After a few weeks, I begged to be taken off that one telephone line. But I was told that if it were really a problem I would have asked sooner, and anyway it ‘shouldn’t be a problem for me’ because I had never taken the calls. Oh, and by the way you’ve made the mistake and we going to have to discipline you.
I fell apart. I crawled to my GP on my day off, and unspooled in her office. She signed me off work for 3 weeks and told me to get out of my employers clutches as soon as was humanly possible. I was given more drugs (yay!) and a referral to the local mental health crisis care team. A week later I had a telephone appointment with them, and they and they referred me to the team who deal with complex mental health care needs. I was formally diagnosed with PTSD a few weeks later.
I was feeling a little stronger, when I went back to work: I needed to get my employer to understand that I would go through with the disciplinary (if they insisted on having it, given that they had received my doctors note, which used words like ‘depression’, ‘anxiety’, ‘stress’ and ‘insomnia’), but I needed time for the meds to kick in, time for the diagnosis process to complete, and for me to be taken off the phone line, so that I could cope a bit better.
They insisted on the disciplinary procedure continuing. They were provided with the information about why the last 18 months (at least, by then) had been difficult*. They had the sick note from my doctor advising them of (some) of the symptoms I as dealing with: I was, nevertheless, told that unless I could provide proof of my PTSD (which was formally diagnosed a couple of weeks later), the assumption was that I was not being truthful about my mental health. Again they reminded I never personally took the calls. But they took me off that phone line, and agreed to wait 2 months before beginning the disciplinary process.
[*This was extremely personal information, which they not only failed to record and take into consideration – they also tried to persuade me that I never advised them of it, in order to cover up the fact that they had not recorded it or taken it into consideration. They made my manager sit there and tell me I had never said it. There’s a word for that: its called gaslighting].
I was isolated from my colleagues. Not in a physical sense, but in every other sense. I was under suspicion – and I was now very angry about it. The slightest thing would result in me becoming snappy, and for a very long time, I felt afterward like the kindest thing I could do for my colleagues was never come back to work. Shame is horrid and the idea that I was making their lives harder filled me with it.
The disciplinary happened: somehow I was able to make them see, without using the words ‘constructive dismissal’, that it would better if I wasn’t sacked. If this seems like a very few words to describe what was a hugely traumatic process, you’d be right. I had to explain how trauma works to them, effectively putting my own on show, and describe what a flashback was like. I needn’t have worried about that bit though, because I suffered a flashback during the meeting, which had to be held in two stages. They insisted it was my responsibility to provide all the resources, education and information that they would require (if I was telling the truth).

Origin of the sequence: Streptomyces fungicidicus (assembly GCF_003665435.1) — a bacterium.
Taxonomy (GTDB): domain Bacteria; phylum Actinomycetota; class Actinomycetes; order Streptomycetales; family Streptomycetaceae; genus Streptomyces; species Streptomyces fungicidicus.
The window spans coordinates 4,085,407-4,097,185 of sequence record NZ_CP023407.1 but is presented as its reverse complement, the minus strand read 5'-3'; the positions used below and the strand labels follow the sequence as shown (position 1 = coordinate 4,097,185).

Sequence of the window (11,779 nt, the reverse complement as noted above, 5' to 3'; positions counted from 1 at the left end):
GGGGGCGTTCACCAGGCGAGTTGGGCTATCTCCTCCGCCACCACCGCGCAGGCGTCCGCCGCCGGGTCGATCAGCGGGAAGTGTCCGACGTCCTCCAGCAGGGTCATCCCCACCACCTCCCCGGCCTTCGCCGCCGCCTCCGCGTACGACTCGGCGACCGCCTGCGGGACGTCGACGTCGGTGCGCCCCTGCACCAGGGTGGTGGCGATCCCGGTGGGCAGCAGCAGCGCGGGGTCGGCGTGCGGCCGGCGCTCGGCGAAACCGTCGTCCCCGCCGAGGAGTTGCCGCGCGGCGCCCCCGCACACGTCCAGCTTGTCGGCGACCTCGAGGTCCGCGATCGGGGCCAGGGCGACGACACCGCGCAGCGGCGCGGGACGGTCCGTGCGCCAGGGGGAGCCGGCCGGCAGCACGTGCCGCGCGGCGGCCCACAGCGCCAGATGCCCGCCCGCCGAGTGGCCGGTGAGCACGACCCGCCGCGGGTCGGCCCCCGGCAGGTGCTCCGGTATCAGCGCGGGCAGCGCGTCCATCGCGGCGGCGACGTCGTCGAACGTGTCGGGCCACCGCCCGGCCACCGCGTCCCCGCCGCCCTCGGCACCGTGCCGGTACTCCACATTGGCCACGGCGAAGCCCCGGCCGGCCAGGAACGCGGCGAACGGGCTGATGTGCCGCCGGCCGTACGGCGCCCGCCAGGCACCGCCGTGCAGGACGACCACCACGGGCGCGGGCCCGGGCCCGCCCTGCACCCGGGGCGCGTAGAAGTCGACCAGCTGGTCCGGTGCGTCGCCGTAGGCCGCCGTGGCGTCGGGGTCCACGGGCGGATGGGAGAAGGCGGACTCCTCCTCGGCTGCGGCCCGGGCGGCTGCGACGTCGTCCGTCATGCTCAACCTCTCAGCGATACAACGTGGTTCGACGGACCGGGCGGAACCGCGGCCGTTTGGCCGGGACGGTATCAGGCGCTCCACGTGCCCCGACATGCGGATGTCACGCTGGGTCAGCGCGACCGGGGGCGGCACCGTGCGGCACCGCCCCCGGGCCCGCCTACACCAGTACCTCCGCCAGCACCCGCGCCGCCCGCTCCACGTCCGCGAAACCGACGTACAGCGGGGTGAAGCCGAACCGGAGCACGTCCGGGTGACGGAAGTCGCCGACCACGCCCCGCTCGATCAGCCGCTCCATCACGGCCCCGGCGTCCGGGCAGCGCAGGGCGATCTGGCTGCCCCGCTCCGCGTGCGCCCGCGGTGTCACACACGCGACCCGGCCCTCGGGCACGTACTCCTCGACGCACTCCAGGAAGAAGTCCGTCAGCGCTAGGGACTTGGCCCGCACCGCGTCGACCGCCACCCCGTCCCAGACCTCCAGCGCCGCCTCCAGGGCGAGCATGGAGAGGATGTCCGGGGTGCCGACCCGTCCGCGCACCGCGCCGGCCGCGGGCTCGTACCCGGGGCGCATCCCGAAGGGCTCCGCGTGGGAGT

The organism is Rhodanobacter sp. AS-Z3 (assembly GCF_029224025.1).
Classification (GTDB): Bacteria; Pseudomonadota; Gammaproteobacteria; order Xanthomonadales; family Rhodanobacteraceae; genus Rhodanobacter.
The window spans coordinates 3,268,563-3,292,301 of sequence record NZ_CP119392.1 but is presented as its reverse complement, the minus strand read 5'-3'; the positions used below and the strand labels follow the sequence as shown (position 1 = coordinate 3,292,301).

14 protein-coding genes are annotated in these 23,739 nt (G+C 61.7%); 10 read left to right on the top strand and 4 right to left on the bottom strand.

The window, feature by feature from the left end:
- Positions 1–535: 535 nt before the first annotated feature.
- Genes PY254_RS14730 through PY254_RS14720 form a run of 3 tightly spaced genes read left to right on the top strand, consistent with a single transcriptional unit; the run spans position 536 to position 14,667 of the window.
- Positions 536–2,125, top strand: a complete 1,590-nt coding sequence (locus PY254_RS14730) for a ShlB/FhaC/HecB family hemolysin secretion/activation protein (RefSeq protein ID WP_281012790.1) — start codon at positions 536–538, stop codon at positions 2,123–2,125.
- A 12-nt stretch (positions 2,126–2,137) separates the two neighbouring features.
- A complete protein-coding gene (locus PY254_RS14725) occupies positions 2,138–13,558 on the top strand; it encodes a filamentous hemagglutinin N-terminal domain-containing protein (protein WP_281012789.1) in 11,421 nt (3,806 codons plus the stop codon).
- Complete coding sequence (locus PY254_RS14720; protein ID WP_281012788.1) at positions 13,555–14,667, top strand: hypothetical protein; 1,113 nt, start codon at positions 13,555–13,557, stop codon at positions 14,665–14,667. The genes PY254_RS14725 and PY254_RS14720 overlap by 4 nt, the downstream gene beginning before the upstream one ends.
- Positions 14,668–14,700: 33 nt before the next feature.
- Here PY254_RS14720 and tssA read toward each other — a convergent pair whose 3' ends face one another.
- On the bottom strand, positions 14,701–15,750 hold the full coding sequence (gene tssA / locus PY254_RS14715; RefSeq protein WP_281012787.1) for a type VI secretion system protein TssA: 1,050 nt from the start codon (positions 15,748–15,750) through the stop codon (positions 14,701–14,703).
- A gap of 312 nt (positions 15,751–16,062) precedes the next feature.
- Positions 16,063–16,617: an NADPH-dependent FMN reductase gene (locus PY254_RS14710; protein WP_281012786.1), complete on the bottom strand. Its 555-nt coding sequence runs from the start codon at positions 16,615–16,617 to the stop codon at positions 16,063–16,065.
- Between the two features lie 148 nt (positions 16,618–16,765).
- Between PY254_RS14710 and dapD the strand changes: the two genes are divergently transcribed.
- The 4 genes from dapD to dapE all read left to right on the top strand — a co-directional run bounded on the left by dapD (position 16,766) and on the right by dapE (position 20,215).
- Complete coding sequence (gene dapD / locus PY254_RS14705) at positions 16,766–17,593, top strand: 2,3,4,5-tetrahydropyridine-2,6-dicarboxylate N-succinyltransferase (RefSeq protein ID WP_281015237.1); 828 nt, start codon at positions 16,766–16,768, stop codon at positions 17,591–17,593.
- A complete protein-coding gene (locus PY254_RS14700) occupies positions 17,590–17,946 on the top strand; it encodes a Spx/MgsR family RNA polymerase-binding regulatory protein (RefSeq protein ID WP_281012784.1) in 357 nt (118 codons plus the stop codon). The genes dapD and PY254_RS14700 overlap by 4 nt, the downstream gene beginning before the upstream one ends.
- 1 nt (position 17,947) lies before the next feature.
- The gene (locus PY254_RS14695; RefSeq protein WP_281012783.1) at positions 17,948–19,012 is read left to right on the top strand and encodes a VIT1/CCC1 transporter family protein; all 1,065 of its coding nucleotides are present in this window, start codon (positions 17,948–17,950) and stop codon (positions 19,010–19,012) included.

I remember listening back to the recording of the first meeting later (some days later): I could hear myself, straining to explain that I was trying to highlight the institutional nature of the problem – almost apologising for the inconvenience I was probably supposed to believe I was causing. And I heard a reaction I hadn’t registered properly in that room: It was as if the words ‘it’s institutional, I want to resolve this amicably’ were translated into ‘you’re all terrible people’ in their ears. Expressions of personal offense were made to me, as if I my disability (and their failure to manage or support me because ‘proof’) was an inconvenience for which I were personally responsible.
Having succeeded in demonstrating to my employer that I had a leg to stand on legally, I hoped (for reasons more to do with utter exhaustion then naivety) that my employer would see the sense in putting into place to the type of measures they are supposed to, in terms of mental health disability and the Equalities Act. I mean, they had wheelchair accessible toilets, so its not as if they were unaware of their own obligations.
It became apparent very quickly that I might have saved my job, but my employer had made themselves only as acquainted with the Equalities Act as they needed to, in order to pour as much oil as possible on what were some very troubling waters. (My HR Manager, at the second stage of the meeting, had proudly produced a good number of information leaflets from a certain well known mental health charity in a bid – I assume – to avoid my doing anything expensively legal).